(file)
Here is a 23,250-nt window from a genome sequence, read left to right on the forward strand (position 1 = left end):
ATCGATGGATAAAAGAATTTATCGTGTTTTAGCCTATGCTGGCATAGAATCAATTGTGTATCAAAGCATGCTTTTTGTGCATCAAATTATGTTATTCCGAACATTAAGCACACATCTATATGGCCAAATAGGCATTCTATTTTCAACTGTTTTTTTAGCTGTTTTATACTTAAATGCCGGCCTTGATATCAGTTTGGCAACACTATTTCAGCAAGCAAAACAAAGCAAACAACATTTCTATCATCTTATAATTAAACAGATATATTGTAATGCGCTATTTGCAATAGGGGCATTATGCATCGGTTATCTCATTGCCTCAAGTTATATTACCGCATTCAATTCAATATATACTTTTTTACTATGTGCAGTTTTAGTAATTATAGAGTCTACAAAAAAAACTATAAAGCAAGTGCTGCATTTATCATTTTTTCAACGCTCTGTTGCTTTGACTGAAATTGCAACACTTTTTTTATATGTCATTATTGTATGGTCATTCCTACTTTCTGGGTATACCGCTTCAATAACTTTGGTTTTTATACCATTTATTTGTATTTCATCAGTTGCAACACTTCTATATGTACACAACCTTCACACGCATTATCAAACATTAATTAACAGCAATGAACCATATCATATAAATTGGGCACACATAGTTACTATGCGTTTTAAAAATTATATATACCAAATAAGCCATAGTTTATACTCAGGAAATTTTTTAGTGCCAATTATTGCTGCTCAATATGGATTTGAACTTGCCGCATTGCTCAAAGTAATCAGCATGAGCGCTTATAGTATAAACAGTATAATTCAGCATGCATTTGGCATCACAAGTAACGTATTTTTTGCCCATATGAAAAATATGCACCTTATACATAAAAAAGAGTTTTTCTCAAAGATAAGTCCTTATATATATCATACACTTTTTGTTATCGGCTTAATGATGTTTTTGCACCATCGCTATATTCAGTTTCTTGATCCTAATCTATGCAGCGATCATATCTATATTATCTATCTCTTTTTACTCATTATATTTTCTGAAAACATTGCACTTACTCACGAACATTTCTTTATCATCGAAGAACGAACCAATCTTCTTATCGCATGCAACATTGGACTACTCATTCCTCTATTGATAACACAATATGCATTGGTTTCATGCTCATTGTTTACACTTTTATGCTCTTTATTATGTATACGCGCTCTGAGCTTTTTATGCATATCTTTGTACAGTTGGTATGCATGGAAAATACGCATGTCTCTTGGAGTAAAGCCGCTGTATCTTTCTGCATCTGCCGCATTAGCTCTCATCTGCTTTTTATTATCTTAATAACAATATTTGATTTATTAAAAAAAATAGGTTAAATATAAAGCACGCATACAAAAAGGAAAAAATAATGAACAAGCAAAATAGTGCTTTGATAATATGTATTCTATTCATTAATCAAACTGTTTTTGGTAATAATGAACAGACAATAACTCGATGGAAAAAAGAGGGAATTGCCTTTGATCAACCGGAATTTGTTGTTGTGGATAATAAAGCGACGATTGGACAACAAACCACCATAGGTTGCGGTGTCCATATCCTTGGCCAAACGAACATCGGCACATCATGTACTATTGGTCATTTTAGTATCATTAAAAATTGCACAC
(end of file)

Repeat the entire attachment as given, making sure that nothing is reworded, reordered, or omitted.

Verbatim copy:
Here is a 23,250-nt window from a genome sequence, read left to right on the forward strand (position 1 = left end):
ATCGATGGATAAAAGAATTTATCGTGTTTTAGCCTATGCTGGCATAGAATCAATTGTGTATCAAAGCATGCTTTTTGTGCATCAAATTATGTTATTCCGAACATTAAGCACACATCTATATGGCCAAATAGGCATTCTATTTTCAACTGTTTTTTTAGCTGTTTTATACTTAAATGCCGGCCTTGATATCAGTTTGGCAACACTATTTCAGCAAGCAAAACAAAGCAAACAACATTTCTATCATCTTATAATTAAACAGATATATTGTAATGCGCTATTTGCAATAGGGGCATTATGCATCGGTTATCTCATTGCCTCAAGTTATATTACCGCATTCAATTCAATATATACTTTTTTACTATGTGCAGTTTTAGTAATTATAGAGTCTACAAAAAAAACTATAAAGCAAGTGCTGCATTTATCATTTTTTCAACGCTCTGTTGCTTTGACTGAAATTGCAACACTTTTTTTATATGTCATTATTGTATGGTCATTCCTACTTTCTGGGTATACCGCTTCAATAACTTTGGTTTTTATACCATTTATTTGTATTTCATCAGTTGCAACACTTCTATATGTACACAACCTTCACACGCATTATCAAACATTAATTAACAGCAATGAACCATATCATATAAATTGGGCACACATAGTTACTATGCGTTTTAAAAATTATATATACCAAATAAGCCATAGTTTATACTCAGGAAATTTTTTAGTGCCAATTATTGCTGCTCAATATGGATTTGAACTTGCCGCATTGCTCAAAGTAATCAGCATGAGCGCTTATAGTATAAACAGTATAATTCAGCATGCATTTGGCATCACAAGTAACGTATTTTTTGCCCATATGAAAAATATGCACCTTATACATAAAAAAGAGTTTTTCTCAAAGATAAGTCCTTATATATATCATACACTTTTTGTTATCGGCTTAATGATGTTTTTGCACCATCGCTATATTCAGTTTCTTGATCCTAATCTATGCAGCGATCATATCTATATTATCTATCTCTTTTTACTCATTATATTTTCTGAAAACATTGCACTTACTCACGAACATTTCTTTATCATCGAAGAACGAACCAATCTTCTTATCGCATGCAACATTGGACTACTCATTCCTCTATTGATAACACAATATGCATTGGTTTCATGCTCATTGTTTACACTTTTATGCTCTTTATTATGTATACGCGCTCTGAGCTTTTTATGCATATCTTTGTACAGTTGGTATGCATGGAAAATACGCATGTCTCTTGGAGTAAAGCCGCTGTATCTTTCTGCATCTGCCGCATTAGCTCTCATCTGCTTTTTATTATCTTAATAACAATATTTGATTTATTAAAAAAAATAGGTTAAATATAAAGCACGCATACAAAAAGGAAAAAATAATGAACAAGCAAAATAGTGCTTTGATAATATGTATTCTATTCATTAATCAAACTGTTTTTGGTAATAATGAACAGACAATAACTCGATGGAAAAAAGAGGGAATTGCCTTTGATCAACCGGAATTTGTTGTTGTGGATAATAAAGCGACGATTGGACAACAAACCACCATAGGTTGCGGTGTCCATATCCTTGGCCAAACGAACATCGGCACATCATGTACTATTGGTCATTTTAGTATCATTAAAAATTGCACAC